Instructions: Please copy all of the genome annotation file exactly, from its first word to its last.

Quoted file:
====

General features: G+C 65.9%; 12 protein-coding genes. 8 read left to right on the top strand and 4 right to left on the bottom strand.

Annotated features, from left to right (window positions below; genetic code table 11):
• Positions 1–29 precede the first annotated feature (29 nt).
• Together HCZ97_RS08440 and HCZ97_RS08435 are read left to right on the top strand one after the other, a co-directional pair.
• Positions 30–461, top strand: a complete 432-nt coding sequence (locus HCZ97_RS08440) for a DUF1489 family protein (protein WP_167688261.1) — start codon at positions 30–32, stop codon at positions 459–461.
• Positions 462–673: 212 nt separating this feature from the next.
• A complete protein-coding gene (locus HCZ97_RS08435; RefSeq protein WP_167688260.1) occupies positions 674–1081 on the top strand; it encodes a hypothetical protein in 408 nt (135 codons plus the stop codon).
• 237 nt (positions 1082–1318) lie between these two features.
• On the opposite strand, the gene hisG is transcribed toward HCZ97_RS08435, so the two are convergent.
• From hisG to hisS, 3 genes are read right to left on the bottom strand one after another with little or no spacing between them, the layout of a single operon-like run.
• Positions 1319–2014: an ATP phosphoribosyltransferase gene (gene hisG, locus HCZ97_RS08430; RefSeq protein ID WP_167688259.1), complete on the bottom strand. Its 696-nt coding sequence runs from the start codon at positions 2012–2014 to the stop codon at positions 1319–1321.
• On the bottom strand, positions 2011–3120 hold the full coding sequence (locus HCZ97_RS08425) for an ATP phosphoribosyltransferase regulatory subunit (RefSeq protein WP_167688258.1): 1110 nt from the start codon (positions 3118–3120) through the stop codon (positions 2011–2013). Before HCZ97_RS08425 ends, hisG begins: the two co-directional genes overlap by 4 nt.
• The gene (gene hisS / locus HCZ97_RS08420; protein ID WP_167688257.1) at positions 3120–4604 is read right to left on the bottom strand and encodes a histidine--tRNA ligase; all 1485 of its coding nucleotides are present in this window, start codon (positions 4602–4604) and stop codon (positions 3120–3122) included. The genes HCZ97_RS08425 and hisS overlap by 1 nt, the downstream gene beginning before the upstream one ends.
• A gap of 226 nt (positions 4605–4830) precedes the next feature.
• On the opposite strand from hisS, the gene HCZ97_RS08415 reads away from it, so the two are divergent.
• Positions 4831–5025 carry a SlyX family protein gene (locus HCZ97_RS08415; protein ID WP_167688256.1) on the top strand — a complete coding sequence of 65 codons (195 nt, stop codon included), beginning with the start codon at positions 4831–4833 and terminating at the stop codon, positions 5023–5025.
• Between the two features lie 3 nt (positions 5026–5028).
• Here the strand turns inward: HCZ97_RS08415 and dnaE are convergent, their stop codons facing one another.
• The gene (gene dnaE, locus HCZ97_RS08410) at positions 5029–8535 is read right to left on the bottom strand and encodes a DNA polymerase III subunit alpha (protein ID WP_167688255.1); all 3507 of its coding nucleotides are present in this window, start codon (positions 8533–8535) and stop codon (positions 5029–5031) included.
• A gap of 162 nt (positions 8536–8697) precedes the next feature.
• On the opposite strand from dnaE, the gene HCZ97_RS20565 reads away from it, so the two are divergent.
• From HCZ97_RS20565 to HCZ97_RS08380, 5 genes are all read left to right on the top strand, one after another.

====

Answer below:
General features: G+C 65.9%; 12 protein-coding genes. 8 read left to right on the top strand and 4 right to left on the bottom strand.

Annotated features, from left to right (window positions below; genetic code table 11):
• Positions 1–29 precede the first annotated feature (29 nt).
• Together HCZ97_RS08440 and HCZ97_RS08435 are read left to right on the top strand one after the other, a co-directional pair.
• Positions 30–461, top strand: a complete 432-nt coding sequence (locus HCZ97_RS08440) for a DUF1489 family protein (protein WP_167688261.1) — start codon at positions 30–32, stop codon at positions 459–461.
• Positions 462–673: 212 nt separating this feature from the next.
• A complete protein-coding gene (locus HCZ97_RS08435; RefSeq protein WP_167688260.1) occupies positions 674–1081 on the top strand; it encodes a hypothetical protein in 408 nt (135 codons plus the stop codon).
• 237 nt (positions 1082–1318) lie between these two features.
• On the opposite strand, the gene hisG is transcribed toward HCZ97_RS08435, so the two are convergent.
• From hisG to hisS, 3 genes are read right to left on the bottom strand one after another with little or no spacing between them, the layout of a single operon-like run.
• Positions 1319–2014: an ATP phosphoribosyltransferase gene (gene hisG, locus HCZ97_RS08430; RefSeq protein ID WP_167688259.1), complete on the bottom strand. Its 696-nt coding sequence runs from the start codon at positions 2012–2014 to the stop codon at positions 1319–1321.
• On the bottom strand, positions 2011–3120 hold the full coding sequence (locus HCZ97_RS08425) for an ATP phosphoribosyltransferase regulatory subunit (RefSeq protein WP_167688258.1): 1110 nt from the start codon (positions 3118–3120) through the stop codon (positions 2011–2013). Before HCZ97_RS08425 ends, hisG begins: the two co-directional genes overlap by 4 nt.
• The gene (gene hisS / locus HCZ97_RS08420; protein ID WP_167688257.1) at positions 3120–4604 is read right to left on the bottom strand and encodes a histidine--tRNA ligase; all 1485 of its coding nucleotides are present in this window, start codon (positions 4602–4604) and stop codon (positions 3120–3122) included. The genes HCZ97_RS08425 and hisS overlap by 1 nt, the downstream gene beginning before the upstream one ends.
• A gap of 226 nt (positions 4605–4830) precedes the next feature.
• On the opposite strand from hisS, the gene HCZ97_RS08415 reads away from it, so the two are divergent.
• Positions 4831–5025 carry a SlyX family protein gene (locus HCZ97_RS08415; protein ID WP_167688256.1) on the top strand — a complete coding sequence of 65 codons (195 nt, stop codon included), beginning with the start codon at positions 4831–4833 and terminating at the stop codon, positions 5023–5025.
• Between the two features lie 3 nt (positions 5026–5028).
• Here the strand turns inward: HCZ97_RS08415 and dnaE are convergent, their stop codons facing one another.
• The gene (gene dnaE, locus HCZ97_RS08410) at positions 5029–8535 is read right to left on the bottom strand and encodes a DNA polymerase III subunit alpha (protein ID WP_167688255.1); all 3507 of its coding nucleotides are present in this window, start codon (positions 8533–8535) and stop codon (positions 5029–5031) included.
• A gap of 162 nt (positions 8536–8697) precedes the next feature.
• On the opposite strand from dnaE, the gene HCZ97_RS20565 reads away from it, so the two are divergent.
• From HCZ97_RS20565 to HCZ97_RS08380, 5 genes are all read left to right on the top strand, one after another.